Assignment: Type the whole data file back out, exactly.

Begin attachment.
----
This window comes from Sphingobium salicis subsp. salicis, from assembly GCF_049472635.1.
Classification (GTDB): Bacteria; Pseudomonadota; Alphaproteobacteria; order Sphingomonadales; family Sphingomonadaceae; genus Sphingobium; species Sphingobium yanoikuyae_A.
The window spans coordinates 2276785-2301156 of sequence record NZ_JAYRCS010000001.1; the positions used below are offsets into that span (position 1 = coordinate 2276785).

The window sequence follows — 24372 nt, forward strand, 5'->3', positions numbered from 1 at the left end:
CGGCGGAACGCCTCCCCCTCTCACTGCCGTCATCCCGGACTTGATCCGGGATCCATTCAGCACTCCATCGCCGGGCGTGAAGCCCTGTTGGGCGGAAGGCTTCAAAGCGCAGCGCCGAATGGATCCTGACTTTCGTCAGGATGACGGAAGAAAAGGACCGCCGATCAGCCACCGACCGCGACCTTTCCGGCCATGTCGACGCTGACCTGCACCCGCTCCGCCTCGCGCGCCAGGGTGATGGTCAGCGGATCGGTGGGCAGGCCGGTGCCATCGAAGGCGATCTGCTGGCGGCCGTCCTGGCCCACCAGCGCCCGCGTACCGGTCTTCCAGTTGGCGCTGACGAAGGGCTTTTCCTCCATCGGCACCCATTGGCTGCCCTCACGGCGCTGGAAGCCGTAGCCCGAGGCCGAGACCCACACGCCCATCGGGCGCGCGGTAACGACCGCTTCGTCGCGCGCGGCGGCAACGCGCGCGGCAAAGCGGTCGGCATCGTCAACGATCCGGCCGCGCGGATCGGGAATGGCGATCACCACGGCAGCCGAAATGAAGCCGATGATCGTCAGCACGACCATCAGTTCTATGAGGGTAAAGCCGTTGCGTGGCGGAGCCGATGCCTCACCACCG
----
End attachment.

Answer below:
This window comes from Sphingobium salicis subsp. salicis, from assembly GCF_049472635.1.
Classification (GTDB): Bacteria; Pseudomonadota; Alphaproteobacteria; order Sphingomonadales; family Sphingomonadaceae; genus Sphingobium; species Sphingobium yanoikuyae_A.
The window spans coordinates 2276785-2301156 of sequence record NZ_JAYRCS010000001.1; the positions used below are offsets into that span (position 1 = coordinate 2276785).

The window sequence follows — 24372 nt, forward strand, 5'->3', positions numbered from 1 at the left end:
CGGCGGAACGCCTCCCCCTCTCACTGCCGTCATCCCGGACTTGATCCGGGATCCATTCAGCACTCCATCGCCGGGCGTGAAGCCCTGTTGGGCGGAAGGCTTCAAAGCGCAGCGCCGAATGGATCCTGACTTTCGTCAGGATGACGGAAGAAAAGGACCGCCGATCAGCCACCGACCGCGACCTTTCCGGCCATGTCGACGCTGACCTGCACCCGCTCCGCCTCGCGCGCCAGGGTGATGGTCAGCGGATCGGTGGGCAGGCCGGTGCCATCGAAGGCGATCTGCTGGCGGCCGTCCTGGCCCACCAGCGCCCGCGTACCGGTCTTCCAGTTGGCGCTGACGAAGGGCTTTTCCTCCATCGGCACCCATTGGCTGCCCTCACGGCGCTGGAAGCCGTAGCCCGAGGCCGAGACCCACACGCCCATCGGGCGCGCGGTAACGACCGCTTCGTCGCGCGCGGCGGCAACGCGCGCGGCAAAGCGGTCGGCATCGTCAACGATCCGGCCGCGCGGATCGGGAATGGCGATCACCACGGCAGCCGAAATGAAGCCGATGATCGTCAGCACGACCATCAGTTCTATGAGGGTAAAGCCGTTGCGTGGCGGAGCCGATGCCTCACCACCG